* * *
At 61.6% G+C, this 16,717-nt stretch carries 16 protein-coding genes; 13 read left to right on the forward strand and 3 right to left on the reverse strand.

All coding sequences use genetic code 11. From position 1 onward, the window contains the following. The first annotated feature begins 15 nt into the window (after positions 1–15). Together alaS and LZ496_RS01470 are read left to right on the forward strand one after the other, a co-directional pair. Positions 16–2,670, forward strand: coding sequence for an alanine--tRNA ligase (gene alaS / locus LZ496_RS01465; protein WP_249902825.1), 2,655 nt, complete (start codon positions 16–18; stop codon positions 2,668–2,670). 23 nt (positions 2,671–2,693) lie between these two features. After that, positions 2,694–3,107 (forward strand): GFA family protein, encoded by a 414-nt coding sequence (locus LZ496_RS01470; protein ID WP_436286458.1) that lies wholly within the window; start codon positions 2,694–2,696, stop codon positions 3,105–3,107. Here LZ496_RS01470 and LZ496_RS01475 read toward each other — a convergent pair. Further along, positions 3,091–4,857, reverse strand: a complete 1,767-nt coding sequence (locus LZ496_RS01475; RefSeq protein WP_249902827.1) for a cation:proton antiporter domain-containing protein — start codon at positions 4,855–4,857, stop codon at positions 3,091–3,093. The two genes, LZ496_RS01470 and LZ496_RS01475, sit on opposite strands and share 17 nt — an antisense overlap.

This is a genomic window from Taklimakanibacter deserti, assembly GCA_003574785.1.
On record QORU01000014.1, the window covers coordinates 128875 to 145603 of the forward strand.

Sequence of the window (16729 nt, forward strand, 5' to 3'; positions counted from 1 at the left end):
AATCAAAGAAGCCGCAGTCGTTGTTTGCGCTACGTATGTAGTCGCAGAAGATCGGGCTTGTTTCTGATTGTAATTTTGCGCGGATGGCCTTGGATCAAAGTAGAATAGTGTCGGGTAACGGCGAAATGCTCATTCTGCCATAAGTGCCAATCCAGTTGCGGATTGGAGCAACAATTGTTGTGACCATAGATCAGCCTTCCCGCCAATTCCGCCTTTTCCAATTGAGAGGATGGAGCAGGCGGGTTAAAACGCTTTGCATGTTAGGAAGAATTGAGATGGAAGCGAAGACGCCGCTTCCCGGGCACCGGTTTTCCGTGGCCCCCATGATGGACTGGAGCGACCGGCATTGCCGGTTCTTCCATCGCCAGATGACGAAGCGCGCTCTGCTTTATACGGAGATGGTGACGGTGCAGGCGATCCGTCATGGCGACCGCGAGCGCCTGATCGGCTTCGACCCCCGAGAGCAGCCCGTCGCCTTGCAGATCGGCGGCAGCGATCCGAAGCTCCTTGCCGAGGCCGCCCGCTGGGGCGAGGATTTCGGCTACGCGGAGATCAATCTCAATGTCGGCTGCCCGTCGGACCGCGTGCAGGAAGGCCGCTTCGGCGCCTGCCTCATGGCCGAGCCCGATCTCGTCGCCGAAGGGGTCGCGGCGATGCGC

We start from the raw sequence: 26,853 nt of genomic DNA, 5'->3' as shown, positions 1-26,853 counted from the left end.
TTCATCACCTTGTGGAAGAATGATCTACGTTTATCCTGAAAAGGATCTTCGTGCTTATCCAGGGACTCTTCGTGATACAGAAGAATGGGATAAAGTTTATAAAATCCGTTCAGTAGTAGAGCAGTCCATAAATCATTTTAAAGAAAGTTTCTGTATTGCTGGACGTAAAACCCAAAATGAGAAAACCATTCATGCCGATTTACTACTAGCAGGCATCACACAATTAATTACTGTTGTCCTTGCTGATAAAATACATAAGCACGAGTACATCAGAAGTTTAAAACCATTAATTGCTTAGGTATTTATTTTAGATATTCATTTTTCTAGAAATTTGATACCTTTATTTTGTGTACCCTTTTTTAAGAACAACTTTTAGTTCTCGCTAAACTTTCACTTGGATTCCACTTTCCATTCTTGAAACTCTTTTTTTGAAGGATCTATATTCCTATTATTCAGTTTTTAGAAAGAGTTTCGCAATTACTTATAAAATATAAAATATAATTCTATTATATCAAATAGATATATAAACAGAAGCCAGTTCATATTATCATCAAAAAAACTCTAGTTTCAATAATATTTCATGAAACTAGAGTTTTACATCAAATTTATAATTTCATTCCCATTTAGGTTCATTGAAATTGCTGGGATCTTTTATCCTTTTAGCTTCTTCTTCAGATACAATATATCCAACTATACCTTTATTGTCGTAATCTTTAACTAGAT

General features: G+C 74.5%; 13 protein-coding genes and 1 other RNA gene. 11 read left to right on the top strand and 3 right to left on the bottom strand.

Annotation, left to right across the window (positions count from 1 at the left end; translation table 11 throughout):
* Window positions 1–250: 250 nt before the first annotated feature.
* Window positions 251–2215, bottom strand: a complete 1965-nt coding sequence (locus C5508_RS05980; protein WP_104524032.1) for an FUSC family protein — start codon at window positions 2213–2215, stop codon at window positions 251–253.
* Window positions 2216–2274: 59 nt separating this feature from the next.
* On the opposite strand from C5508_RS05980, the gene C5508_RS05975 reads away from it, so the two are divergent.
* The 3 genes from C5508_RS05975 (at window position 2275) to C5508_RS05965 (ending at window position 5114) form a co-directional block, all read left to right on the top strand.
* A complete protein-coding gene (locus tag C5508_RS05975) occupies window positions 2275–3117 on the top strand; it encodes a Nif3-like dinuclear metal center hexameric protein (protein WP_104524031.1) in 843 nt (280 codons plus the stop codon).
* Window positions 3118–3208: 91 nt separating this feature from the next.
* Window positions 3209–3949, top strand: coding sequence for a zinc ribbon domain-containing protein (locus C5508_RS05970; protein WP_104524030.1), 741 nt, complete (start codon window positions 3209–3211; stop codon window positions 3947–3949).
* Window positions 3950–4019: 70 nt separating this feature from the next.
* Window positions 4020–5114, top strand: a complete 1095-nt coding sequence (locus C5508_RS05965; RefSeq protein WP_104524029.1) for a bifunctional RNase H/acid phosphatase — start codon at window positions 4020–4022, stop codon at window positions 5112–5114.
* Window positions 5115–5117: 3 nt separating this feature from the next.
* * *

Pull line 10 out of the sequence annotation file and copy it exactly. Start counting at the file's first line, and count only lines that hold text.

Annotation, left to right across the window (positions count from 1 at the left end; translation table 11 throughout):